Statistics for Sunday’s European Formula One Grand Prix, the first to be held in Baku, Azerbaijan, and the eighth race of the 21-round season:
No previous race in Baku
Baku City Circuit: length 6.001km. 20 corners (12 left, eight right). Total distance: 306.51 km (51 laps)
Start time: 1300 GMT (1700 local)
Champions Mercedes have won 38 of the last 45 races and six of this season’s seven.
After Canada, triple world champion Lewis Hamilton has 45 career victories. The Briton is third in the all-time lists and three wins ahead of Ferrari’s four-times world champion Sebastian Vettel.
Seven-times champion Michael Schumacher holds the record of 91, with Alain Prost on 51.
McLaren’s Fernando Alonso has 32 wins, Ferrari’s Kimi Raikkonen 20, Nico Rosberg 18 and McLaren’s Jenson Button 15.
Championship leader Rosberg, winner of the first four races of the season, has more victories than any other non-champion in the history of the sport.
Ferrari have won 224 races in total, McLaren 182, Williams 114, while Red Bull and Mercedes are level on 51. McLaren last won in 2012 (Brazil).
Mercedes have been on pole in 42 of the last 45 races and all but one of this season’s grands prix.
Daniel Ricciardo’s pole for Red Bull in Monaco was the first of his F1 career.
Hamilton has 53 career poles, Vettel 46.
The Sauber and Manor teams have yet to score in 2016. Renault’s Jolyon Palmer and Haas’s Esteban Gutierrez have also yet to open their accounts.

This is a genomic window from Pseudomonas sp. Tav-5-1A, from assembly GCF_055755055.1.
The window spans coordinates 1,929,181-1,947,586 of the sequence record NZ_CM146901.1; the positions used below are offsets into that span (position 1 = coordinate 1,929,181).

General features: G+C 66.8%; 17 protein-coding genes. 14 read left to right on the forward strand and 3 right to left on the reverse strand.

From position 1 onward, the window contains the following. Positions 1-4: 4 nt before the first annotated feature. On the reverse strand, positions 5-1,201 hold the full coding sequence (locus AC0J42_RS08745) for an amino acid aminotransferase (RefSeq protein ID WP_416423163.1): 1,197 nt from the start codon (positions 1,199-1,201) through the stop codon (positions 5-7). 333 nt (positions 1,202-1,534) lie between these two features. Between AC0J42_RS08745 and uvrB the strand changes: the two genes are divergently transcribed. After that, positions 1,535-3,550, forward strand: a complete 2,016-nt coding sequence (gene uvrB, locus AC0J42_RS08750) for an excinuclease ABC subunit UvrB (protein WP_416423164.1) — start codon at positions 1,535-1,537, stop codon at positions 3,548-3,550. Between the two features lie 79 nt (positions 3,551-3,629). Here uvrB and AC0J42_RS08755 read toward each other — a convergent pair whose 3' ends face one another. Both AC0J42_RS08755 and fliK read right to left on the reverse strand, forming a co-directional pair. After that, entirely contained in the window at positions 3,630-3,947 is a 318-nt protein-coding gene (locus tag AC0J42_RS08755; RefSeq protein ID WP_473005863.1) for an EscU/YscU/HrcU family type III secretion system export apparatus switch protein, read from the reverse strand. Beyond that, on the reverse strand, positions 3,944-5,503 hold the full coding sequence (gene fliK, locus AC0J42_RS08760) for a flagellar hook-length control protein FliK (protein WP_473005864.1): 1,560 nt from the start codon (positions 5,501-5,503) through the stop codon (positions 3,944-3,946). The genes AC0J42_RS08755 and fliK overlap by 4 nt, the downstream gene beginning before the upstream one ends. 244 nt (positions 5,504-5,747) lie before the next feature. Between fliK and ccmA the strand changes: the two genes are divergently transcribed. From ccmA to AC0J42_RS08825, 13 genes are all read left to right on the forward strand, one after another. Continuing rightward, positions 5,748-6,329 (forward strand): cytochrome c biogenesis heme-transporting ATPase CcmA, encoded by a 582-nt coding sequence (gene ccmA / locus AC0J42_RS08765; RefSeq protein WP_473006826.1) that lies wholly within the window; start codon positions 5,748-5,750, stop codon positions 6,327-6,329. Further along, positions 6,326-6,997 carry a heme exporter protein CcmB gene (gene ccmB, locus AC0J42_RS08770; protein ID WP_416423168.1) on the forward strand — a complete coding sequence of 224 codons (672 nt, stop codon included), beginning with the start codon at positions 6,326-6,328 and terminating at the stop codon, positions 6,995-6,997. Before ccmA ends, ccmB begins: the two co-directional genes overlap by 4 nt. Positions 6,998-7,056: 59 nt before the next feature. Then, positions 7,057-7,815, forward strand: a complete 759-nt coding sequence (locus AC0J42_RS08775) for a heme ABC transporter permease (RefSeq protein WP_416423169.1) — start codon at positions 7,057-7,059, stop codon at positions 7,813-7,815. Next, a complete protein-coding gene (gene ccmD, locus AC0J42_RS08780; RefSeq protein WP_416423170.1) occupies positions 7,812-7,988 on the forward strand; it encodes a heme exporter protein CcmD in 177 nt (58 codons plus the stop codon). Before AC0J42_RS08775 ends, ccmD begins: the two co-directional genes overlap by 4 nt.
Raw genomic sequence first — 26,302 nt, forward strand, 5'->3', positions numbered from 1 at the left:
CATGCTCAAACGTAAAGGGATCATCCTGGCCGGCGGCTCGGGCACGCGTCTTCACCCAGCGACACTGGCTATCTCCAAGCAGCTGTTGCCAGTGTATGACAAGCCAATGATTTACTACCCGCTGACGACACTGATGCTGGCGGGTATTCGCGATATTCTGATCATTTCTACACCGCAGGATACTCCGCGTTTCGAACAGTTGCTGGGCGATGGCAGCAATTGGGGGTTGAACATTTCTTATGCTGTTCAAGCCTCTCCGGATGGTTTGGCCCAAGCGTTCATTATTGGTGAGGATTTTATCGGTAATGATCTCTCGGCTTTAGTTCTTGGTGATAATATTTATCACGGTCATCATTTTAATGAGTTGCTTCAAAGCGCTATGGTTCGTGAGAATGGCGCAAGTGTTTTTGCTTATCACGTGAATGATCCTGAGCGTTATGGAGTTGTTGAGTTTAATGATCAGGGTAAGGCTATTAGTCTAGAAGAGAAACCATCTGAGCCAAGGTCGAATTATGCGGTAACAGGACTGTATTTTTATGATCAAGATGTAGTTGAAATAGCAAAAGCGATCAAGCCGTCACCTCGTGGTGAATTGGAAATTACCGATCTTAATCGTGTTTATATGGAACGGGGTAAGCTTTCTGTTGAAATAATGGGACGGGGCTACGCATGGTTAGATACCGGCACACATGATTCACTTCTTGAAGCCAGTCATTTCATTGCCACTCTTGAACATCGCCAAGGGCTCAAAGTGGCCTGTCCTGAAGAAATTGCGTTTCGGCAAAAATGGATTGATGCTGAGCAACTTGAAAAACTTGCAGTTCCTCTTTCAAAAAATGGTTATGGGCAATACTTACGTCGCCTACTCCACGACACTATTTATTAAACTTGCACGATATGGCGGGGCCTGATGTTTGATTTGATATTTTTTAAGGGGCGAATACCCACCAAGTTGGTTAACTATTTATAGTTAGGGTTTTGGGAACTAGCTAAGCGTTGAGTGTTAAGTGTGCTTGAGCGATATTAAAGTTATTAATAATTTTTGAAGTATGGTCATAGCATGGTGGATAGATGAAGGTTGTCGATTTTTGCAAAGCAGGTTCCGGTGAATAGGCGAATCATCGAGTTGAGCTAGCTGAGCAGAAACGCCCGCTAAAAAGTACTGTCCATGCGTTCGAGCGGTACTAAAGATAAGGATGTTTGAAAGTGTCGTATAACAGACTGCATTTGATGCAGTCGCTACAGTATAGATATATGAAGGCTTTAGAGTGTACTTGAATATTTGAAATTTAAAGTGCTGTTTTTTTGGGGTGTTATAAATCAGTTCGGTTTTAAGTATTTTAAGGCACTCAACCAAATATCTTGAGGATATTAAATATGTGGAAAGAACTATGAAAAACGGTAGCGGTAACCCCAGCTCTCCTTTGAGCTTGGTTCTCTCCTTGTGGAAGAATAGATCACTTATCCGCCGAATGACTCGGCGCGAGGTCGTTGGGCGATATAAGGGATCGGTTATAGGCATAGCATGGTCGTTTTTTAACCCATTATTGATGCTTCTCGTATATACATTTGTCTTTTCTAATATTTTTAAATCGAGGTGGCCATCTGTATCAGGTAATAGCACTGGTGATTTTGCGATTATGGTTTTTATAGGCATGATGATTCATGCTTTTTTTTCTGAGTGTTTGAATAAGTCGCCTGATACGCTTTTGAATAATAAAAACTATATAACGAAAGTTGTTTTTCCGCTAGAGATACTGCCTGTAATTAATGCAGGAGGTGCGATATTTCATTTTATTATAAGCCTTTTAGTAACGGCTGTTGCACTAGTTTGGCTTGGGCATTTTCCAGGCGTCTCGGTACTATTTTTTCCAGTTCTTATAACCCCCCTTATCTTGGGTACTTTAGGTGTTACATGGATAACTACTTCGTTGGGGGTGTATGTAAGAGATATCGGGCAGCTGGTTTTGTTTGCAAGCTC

EUROPEAN GRAND PRIX
Baku is the newest venue on the calendar but the floating ‘European Grand Prix’ designation has been used 22 times before.
The first was at Brands Hatch in 1983, to distinguish that race from the British Grand Prix at Silverstone.
In 1984, it was given to the race at the Nuerburgring in Germany.
Britain’s Donington Park hosted a famous 1993 European Grand Prix, with the late Brazilian triple champion Ayrton Senna dominating in the wet in one of his finest drives.
Jerez hosted it in 1994 and 1997 while Valencia, also in Spain, was the home of the European GP between 2008-12.
The circuit is the first anti-clockwise layout of the season and second longest after Spa.
The 2.1 km straight down to turn one is the longest on the calendar and cars will reach a top speed of 340 km per hour, the fastest Formula One has ever gone on a street circuit.
Turn Eight provides a notable feature, the slowest corner running close to the city’s medieval wall and with the track narrowing to the width of two cars.
“I’ve already driven the track on the simulator and there’s certainly a lot that makes it unique — medieval walls close to the edge of the newly-laid asphalt, anti-clockwise corners, minimal run-off,” says McLaren’s Fernando Alonso.
“It seems to have all of the ingredients to give us a bit of drama and the prospect of exciting racing.”
Hamilton has now led 88 grands prix, more than anyone but Schumacher (142).
The Briton has also now led 2,526 laps during his F1 career.